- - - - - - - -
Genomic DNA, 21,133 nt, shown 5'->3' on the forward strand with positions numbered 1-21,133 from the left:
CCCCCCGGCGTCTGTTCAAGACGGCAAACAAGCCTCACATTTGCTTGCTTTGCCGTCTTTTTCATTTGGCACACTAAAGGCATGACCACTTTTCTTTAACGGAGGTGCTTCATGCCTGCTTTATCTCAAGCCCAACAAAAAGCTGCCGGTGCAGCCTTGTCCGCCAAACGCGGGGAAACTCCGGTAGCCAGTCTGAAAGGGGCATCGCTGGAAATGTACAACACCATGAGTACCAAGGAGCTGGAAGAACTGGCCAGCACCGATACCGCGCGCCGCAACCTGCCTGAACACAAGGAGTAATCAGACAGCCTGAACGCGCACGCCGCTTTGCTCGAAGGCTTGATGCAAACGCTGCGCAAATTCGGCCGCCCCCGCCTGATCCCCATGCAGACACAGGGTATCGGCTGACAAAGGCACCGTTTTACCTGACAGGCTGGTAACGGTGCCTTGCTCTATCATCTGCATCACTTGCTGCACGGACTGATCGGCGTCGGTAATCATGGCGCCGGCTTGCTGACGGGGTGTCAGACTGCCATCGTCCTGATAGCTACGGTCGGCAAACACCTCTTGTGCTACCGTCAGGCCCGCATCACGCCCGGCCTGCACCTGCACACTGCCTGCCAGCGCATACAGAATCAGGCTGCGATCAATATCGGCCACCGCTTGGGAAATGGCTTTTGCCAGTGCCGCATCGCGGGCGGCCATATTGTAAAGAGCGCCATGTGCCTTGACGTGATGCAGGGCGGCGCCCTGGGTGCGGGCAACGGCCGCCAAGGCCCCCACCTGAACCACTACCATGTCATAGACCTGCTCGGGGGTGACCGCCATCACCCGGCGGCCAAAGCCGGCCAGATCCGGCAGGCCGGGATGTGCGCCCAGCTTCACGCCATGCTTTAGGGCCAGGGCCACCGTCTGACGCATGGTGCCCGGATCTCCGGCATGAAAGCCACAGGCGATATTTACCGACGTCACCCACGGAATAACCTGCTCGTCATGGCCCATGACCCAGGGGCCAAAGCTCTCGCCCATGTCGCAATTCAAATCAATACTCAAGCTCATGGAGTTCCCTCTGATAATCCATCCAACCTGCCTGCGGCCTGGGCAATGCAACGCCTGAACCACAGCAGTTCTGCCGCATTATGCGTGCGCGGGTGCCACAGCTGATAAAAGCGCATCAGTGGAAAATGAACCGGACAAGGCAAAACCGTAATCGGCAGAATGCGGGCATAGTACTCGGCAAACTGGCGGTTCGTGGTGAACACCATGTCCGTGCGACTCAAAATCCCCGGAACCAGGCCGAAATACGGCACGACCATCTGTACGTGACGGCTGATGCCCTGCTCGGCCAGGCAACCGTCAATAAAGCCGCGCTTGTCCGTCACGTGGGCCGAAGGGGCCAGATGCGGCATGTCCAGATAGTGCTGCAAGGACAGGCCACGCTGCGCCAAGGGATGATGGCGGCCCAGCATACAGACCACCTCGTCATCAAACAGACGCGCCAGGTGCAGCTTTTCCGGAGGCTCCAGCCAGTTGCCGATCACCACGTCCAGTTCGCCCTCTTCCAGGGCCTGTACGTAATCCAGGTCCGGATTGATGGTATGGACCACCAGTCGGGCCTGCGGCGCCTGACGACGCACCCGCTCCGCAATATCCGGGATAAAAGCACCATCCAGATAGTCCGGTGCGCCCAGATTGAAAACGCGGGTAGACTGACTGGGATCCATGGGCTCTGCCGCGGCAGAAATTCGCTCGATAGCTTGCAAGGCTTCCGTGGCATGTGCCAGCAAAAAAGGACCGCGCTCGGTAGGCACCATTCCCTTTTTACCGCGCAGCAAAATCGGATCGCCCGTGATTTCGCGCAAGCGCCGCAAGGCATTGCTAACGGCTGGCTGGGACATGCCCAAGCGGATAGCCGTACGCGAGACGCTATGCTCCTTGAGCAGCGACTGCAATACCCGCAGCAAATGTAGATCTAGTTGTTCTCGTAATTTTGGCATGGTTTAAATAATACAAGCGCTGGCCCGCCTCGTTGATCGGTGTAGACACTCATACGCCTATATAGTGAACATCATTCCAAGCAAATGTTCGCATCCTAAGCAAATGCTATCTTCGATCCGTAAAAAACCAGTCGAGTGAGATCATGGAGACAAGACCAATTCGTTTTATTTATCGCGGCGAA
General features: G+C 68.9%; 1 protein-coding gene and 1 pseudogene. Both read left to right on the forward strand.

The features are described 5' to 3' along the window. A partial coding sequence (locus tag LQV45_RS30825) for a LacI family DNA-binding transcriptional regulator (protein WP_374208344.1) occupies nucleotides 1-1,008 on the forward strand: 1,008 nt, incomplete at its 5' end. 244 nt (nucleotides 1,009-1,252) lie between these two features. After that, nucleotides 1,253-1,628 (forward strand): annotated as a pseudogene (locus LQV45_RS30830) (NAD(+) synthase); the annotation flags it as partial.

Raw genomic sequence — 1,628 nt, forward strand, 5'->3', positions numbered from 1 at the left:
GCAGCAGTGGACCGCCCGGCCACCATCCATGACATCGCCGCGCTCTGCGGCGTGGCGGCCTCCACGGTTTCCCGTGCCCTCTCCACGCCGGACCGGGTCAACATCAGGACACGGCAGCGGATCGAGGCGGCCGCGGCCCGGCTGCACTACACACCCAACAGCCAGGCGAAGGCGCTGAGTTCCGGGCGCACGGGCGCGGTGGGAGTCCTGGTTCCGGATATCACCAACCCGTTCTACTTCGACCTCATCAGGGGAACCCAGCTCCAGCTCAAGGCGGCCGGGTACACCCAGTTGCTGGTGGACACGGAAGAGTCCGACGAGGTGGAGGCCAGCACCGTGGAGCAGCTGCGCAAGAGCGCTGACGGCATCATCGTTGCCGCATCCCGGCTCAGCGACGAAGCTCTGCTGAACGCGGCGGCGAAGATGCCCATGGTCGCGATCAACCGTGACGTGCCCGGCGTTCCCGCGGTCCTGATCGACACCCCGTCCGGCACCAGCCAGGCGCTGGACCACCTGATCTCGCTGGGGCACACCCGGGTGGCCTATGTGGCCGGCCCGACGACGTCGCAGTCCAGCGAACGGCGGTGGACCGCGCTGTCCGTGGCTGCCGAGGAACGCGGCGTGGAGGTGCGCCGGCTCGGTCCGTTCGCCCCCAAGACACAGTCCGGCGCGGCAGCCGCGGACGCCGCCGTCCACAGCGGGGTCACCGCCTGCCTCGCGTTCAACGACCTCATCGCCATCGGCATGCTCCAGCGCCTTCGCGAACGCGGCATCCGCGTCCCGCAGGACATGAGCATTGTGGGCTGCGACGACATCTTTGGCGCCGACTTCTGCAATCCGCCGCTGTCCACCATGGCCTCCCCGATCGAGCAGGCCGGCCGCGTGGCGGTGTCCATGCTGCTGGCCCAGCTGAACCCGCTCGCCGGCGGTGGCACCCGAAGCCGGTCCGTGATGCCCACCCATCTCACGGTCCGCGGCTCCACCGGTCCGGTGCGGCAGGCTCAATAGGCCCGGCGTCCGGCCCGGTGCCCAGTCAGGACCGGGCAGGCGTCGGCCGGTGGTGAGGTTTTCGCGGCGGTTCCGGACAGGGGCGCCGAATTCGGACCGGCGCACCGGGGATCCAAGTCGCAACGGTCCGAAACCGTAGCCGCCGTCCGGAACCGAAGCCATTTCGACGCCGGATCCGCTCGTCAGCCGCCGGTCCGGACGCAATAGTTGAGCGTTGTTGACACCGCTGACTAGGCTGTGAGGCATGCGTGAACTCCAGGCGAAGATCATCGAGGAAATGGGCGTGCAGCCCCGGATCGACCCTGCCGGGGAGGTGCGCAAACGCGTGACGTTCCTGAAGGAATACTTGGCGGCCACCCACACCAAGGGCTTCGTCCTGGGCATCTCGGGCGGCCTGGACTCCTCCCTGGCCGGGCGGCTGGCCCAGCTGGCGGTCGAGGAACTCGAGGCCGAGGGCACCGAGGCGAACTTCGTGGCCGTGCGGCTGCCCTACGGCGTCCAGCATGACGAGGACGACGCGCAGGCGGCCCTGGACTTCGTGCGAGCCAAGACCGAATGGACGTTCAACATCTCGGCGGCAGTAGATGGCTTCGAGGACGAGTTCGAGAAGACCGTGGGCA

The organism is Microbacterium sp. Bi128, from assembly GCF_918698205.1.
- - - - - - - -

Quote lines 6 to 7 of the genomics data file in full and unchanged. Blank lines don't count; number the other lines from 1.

GCAGCAGTGGACCGCCCGGCCACCATCCATGACATCGCCGCGCTCTGCGGCGTGGCGGCCTCCACGGTTTCCCGTGCCCTCTCCACGCCGGACCGGGTCAACATCAGGACACGGCAGCGGATCGAGGCGGCCGCGGCCCGGCTGCACTACACACCCAACAGCCAGGCGAAGGCGCTGAGTTCCGGGCGCACGGGCGCGGTGGGAGTCCTGGTTCCGGATATCACCAACCCGTTCTACTTCGACCTCATCAGGGGAACCCAGCTCCAGCTCAAGGCGGCCGGGTACACCCAGTTGCTGGTGGACACGGAAGAGTCCGACGAGGTGGAGGCCAGCACCGTGGAGCAGCTGCGCAAGAGCGCTGACGGCATCATCGTTGCCGCATCCCGGCTCAGCGACGAAGCTCTGCTGAACGCGGCGGCGAAGATGCCCATGGTCGCGATCAACCGTGACGTGCCCGGCGTTCCCGCGGTCCTGATCGACACCCCGTCCGGCACCAGCCAGGCGCTGGACCACCTGATCTCGCTGGGGCACACCCGGGTGGCCTATGTGGCCGGCCCGACGACGTCGCAGTCCAGCGAACGGCGGTGGACCGCGCTGTCCGTGGCTGCCGAGGAACGCGGCGTGGAGGTGCGCCGGCTCGGTCCGTTCGCCCCCAAGACACAGTCCGGCGCGGCAGCCGCGGACGCCGCCGTCCACAGCGGGGTCACCGCCTGCCTCGCGTTCAACGACCTCATCGCCATCGGCATGCTCCAGCGCCTTCGCGAACGCGGCATCCGCGTCCCGCAGGACATGAGCATTGTGGGCTGCGACGACATCTTTGGCGCCGACTTCTGCAATCCGCCGCTGTCCACCATGGCCTCCCCGATCGAGCAGGCCGGCCGCGTGGCGGTGTCCATGCTGCTGGCCCAGCTGAACCCGCTCGCCGGCGGTGGCACCCGAAGCCGGTCCGTGATGCCCACCCATCTCACGGTCCGCGGCTCCACCGGTCCGGTGCGGCAGGCTCAATAGGCCCGGCGTCCGGCCCGGTGCCCAGTCAGGACCGGGCAGGCGTCGGCCGGTGGTGAGGTTTTCGCGGCGGTTCCGGACAGGGGCGCCGAATTCGGACCGGCGCACCGGGGATCCAAGTCGCAACGGTCCGAAACCGTAGCCGCCGTCCGGAACCGAAGCCATTTCGACGCCGGATCCGCTCGTCAGCCGCCGGTCCGGACGCAATAGTTGAGCGTTGTTGACACCGCTGACTAGGCTGTGAGGCATGCGTGAACTCCAGGCGAAGATCATCGAGGAAATGGGCGTGCAGCCCCGGATCGACCCTGCCGGGGAGGTGCGCAAACGCGTGACGTTCCTGAAGGAATACTTGGCGGCCACCCACACCAAGGGCTTCGTCCTGGGCATCTCGGGCGGCCTGGACTCCTCCCTGGCCGGGCGGCTGGCCCAGCTGGCGGTCGAGGAACTCGAGGCCGAGGGCACCGAGGCGAACTTCGTGGCCGTGCGGCTGCCCTACGGCGTCCAGCATGACGAGGACGACGCGCAGGCGGCCCTGGACTTCGTGCGAGCCAAGACCGAATGGACGTTCAACATCTCGGCGGCAGTAGATGGCTTCGAGGACGAGTTCGAGAAGACCGTGGGCA

The organism is Microbacterium sp. Bi128, from assembly GCF_918698205.1.